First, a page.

Documents Relating to New Zealand's Participation in the Second World War 1939–45: Volume II
224 — General Freyberg to the Prime Minister of New Zealand
General Freyberg to the Prime Minister of New Zealand
On 1 May I was instructed by General Montgomery to take over command of 10th Corps when General Horrocks1 was sent to replace a Corps Commander wounded on the First Army front.2 After discussing the matter with Mr. Jones I accepted temporarily. Brigadier Kippenberger has assumed temporary command of the Division, which remains in 10th Corps. These are purely temporary measures.
While discussing this appointment with Mr. Jones, he told me of a message he had handed to Mr. Churchill from you concerning my possible war employment.3 I was very much touched and gratified that, at a time when you are so preoccupied with vital issues, you should have found time to think of this matter. That you did is, I feel, an expression of confidence in me for which I shall always be most grateful. For my part I am wholly contented. I feel that your Division, owing to its fighting qualities and efficiency, has been of incalculable value here in the Middle East and has played a far greater part than that of any normal division. I feel, therefore, that as GOC 2nd NZEF I have been of more use to the war effort than I should have been commanding an Army Corps.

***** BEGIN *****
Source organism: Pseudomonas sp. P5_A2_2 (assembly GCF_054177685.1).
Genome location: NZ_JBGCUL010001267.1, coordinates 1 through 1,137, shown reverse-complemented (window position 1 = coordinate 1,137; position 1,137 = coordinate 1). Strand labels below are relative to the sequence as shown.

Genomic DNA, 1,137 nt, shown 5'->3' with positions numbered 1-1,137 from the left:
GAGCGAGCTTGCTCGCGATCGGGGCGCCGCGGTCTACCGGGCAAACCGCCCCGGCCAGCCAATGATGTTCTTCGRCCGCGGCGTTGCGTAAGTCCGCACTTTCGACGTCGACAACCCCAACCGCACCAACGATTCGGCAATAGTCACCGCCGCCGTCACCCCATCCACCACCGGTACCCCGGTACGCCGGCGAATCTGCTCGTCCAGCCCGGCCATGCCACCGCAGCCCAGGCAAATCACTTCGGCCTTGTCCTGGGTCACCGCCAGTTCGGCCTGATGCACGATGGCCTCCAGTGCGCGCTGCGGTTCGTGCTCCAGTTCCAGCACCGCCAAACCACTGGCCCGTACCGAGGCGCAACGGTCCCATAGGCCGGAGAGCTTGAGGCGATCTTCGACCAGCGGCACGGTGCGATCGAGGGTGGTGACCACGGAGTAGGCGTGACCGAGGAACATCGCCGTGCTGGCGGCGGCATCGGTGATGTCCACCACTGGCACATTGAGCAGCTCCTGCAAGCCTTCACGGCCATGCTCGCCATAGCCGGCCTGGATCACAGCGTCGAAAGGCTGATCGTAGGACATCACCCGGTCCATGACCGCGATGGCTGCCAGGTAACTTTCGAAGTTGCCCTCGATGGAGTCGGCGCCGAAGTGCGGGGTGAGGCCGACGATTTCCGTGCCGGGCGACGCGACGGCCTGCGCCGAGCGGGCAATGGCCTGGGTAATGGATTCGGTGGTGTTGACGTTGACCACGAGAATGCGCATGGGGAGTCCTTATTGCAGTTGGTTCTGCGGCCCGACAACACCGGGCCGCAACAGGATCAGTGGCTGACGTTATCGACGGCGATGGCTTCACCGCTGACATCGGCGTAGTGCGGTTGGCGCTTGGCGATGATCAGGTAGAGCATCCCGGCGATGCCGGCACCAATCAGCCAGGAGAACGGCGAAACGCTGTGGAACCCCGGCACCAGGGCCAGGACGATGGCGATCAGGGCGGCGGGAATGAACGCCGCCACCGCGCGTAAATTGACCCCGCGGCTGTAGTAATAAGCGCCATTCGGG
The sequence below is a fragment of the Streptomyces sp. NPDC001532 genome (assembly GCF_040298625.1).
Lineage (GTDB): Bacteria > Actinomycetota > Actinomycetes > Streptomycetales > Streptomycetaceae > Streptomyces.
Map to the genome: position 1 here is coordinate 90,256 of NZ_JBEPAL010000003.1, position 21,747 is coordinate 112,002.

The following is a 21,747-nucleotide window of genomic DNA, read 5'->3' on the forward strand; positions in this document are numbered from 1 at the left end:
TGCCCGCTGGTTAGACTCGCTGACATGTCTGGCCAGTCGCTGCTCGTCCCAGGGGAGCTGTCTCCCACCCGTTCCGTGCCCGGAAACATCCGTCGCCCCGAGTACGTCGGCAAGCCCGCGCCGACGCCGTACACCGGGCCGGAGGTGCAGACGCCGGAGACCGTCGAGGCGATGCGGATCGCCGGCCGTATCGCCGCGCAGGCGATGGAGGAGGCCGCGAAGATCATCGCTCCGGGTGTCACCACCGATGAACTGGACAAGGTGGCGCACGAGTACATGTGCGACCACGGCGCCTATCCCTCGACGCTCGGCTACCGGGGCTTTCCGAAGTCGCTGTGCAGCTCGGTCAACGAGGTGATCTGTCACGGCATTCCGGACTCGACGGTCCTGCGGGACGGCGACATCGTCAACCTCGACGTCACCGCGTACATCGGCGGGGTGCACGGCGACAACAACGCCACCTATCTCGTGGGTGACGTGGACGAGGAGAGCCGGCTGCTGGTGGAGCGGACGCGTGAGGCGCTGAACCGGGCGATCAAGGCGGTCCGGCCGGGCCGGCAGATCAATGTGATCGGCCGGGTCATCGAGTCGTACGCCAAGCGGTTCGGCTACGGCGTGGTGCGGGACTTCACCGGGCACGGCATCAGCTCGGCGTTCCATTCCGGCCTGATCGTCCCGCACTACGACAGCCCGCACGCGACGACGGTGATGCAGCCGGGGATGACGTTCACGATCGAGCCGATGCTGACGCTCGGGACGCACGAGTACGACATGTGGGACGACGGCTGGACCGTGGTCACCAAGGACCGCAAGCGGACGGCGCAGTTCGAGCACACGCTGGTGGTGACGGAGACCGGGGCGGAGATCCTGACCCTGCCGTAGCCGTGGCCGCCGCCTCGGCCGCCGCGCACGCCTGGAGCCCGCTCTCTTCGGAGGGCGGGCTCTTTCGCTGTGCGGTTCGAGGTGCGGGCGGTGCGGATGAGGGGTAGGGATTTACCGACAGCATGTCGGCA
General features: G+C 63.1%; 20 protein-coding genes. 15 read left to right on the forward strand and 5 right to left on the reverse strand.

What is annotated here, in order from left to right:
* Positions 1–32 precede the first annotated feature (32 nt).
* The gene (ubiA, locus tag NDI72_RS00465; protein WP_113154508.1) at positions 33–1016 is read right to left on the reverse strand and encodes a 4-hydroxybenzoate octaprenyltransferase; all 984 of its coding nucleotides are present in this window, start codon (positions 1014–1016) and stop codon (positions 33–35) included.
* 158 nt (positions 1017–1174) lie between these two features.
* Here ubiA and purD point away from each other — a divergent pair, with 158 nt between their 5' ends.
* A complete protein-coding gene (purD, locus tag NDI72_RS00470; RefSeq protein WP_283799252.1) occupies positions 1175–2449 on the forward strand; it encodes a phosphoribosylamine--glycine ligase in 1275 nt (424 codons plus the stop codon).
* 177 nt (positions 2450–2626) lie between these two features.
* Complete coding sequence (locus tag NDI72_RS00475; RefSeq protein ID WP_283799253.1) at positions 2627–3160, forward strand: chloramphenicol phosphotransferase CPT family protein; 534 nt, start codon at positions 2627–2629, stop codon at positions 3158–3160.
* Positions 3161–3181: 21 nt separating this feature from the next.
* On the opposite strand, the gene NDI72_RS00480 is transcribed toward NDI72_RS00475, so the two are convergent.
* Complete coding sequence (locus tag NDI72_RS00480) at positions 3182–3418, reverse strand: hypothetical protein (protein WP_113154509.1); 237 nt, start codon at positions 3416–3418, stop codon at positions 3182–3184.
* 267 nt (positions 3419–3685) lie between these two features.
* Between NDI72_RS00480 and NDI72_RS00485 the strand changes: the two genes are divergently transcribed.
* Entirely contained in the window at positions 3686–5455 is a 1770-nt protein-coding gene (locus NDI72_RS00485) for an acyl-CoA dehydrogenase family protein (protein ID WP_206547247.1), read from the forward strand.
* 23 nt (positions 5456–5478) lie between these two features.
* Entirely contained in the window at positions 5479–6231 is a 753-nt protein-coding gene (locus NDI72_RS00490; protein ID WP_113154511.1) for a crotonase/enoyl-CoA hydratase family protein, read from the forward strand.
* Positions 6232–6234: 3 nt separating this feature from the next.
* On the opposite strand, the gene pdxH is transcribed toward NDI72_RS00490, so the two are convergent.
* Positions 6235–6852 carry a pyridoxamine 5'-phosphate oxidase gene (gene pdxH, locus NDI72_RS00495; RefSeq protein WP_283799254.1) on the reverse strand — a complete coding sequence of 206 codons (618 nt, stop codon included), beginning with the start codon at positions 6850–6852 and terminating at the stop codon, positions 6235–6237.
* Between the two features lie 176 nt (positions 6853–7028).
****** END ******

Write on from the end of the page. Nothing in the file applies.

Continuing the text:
1 Lieutenant-General Sir Brian G. Horrocks, KBE, CB, DSO, MC; commanded in turn 44th (Home Counties) Division, 9th Armoured Division, 13th Corps, and 10th Corps in Egypt, Cyrenaica, and Tunisia, and 9th Corps in Tunisia; commanded 30th Corps, British Liberation Army, 1944–45; GOC-in-C, Western Command, 1946; GOC-in-C, British Army of the Rhine, 1948.
2 Lieutenant-General J. T. (later General Sir John) Crocker, GCB, KBE, DSO, MC; commanded a corps in Tunisia (1942–43) and in France and Germany (1944–45); GOC-in-C, Southern Command, 1945–47; C-in-C Middle East Land Forces, 1947–.
3 In a telegram sent to London on 3 Apr, Mr. Fraser asked Mr. Jones to discuss General Freyberg's position with Mr. Churchill and Sir James Grigg, Secretary of State for War. ‘While it would, of course, have been preferable to have ascertained Freyberg's own feelings on the matter,’ the telegram ran, ‘you could I think in the present circumstances raise the question somewhat in these terms: Freyberg has more than fulfilled all our expectations and we are deeply appreciative of his outstanding services to New Zealand. As Commander of the New Zealand Division in five campaigns, in which he has acquitted himself with the greatest distinction, we feel that he is due for some further recognition. You should make it clear that while nothing is further from our desires than to lose him, it would be a source of the greatest regret to us if his association with the New Zealand Forces should react detrimentally to his own prospects for a senior command.’
A short appreciation of the present position in North Africa follows.1